Francoise's take: We have a son nearly as old as the Alinea baby. Would I take him out to Alinea? No. But then I probably wouldn’t go to Alinea without him either. I have every respect for Chef Achatz and his artistry. But to be frank, I can’t afford to drop $350+ on a meal, whether or not it includes the high-concept theatrical jazz. If I could, I still wouldn’t. Eating out is about having fun. Getting out of the house, spending time with friends, or family or loved ones. And sharing some good food while leaving my cares behind me. For me, that experience is a little less fun when it’s coupled with the anxiety of dropping enough money to feed a large family in a developing country for a year. Don’t get me wrong; I dine out a fair amount, sometimes at fine dining restaurants, sometimes at more casual joints. Many times I bring my baby with me. When I do, it’s often at lunch, when crowds are smaller and the hoopla that comes along with checking a stroller and getting out the highchair is less of a pain for the restaurant to handle. And sometimes it’s at dinner. In those cases, I usually stick to more casual restaurants, where having a kid around won’t be as big of a deal. It’s less of a quiet atmosphere, so you know you’re not ruining someone’s date when the baby makes a small noise or two.
Some folks are outraged about this Alinea incident not because someone brought a baby to a restaurant, but because someone brought a baby to Alinea, which is more of a hushed, revered temple to restaurant-goers. Whether the restaurant is fine dining or a noodle place, if your baby is being loud and annoying, it’s your duty to take it outside, or to the powder room and calm it down before you return to the table. Because someone is only spending $25 as opposed to several hundred dollars, does it follow that they should be tormented with shrieks reminiscent of Jurassic Park? Consideration is consideration, no matter where you are. And parents should use their heads about where they take their kids. My son is pretty angelic, all things considered, but after an hour and a half in a high chair, he gets majorly antsy. So I know not to take him out for a leisurely, 4-hour dinner at a restaurant. Because it will be a disaster. It will disturb the other diners. Not to mention, it will be a pain for him, and for me. If you know your kid starts screaming after 30 minutes in a high chair? Don’t take them to a fine dining restaurant with a mandatory gazillion-course menu.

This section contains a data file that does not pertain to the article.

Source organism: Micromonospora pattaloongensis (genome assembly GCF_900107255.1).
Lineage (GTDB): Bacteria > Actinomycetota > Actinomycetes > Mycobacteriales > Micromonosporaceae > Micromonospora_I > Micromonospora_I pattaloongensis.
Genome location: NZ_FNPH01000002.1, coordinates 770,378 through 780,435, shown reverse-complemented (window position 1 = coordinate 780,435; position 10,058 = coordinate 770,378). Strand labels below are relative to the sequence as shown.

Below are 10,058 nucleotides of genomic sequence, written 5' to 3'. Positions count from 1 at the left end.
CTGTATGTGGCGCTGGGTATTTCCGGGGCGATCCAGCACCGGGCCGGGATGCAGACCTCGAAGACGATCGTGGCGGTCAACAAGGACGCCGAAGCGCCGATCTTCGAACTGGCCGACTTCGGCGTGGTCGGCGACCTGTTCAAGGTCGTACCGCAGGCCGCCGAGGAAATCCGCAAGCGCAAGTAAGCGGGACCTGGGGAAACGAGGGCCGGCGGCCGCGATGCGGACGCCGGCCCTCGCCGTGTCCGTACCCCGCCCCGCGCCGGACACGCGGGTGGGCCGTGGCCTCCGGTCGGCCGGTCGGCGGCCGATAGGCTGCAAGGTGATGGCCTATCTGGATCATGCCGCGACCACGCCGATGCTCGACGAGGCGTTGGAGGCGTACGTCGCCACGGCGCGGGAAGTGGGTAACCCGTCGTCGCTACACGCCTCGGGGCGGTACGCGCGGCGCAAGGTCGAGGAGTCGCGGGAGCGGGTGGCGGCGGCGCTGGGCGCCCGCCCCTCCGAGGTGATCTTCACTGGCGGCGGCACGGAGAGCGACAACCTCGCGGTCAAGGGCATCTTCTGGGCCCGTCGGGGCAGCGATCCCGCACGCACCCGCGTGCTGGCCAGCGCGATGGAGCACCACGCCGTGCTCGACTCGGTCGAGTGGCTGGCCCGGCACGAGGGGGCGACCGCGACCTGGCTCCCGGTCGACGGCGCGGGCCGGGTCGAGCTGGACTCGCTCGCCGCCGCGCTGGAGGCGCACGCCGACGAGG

Part of my job as a parent is preparing my kid to face the world. I’d like food to be a part of that, including dining out. And I don’t see why parents should have to be treated like lepers because we have kids. But sometimes, it makes more sense to accept that yes, you do give up some things when you have kids, like expensive, lengthy meals (the money now funneled towards college tuition). Or yes, to get a sitter.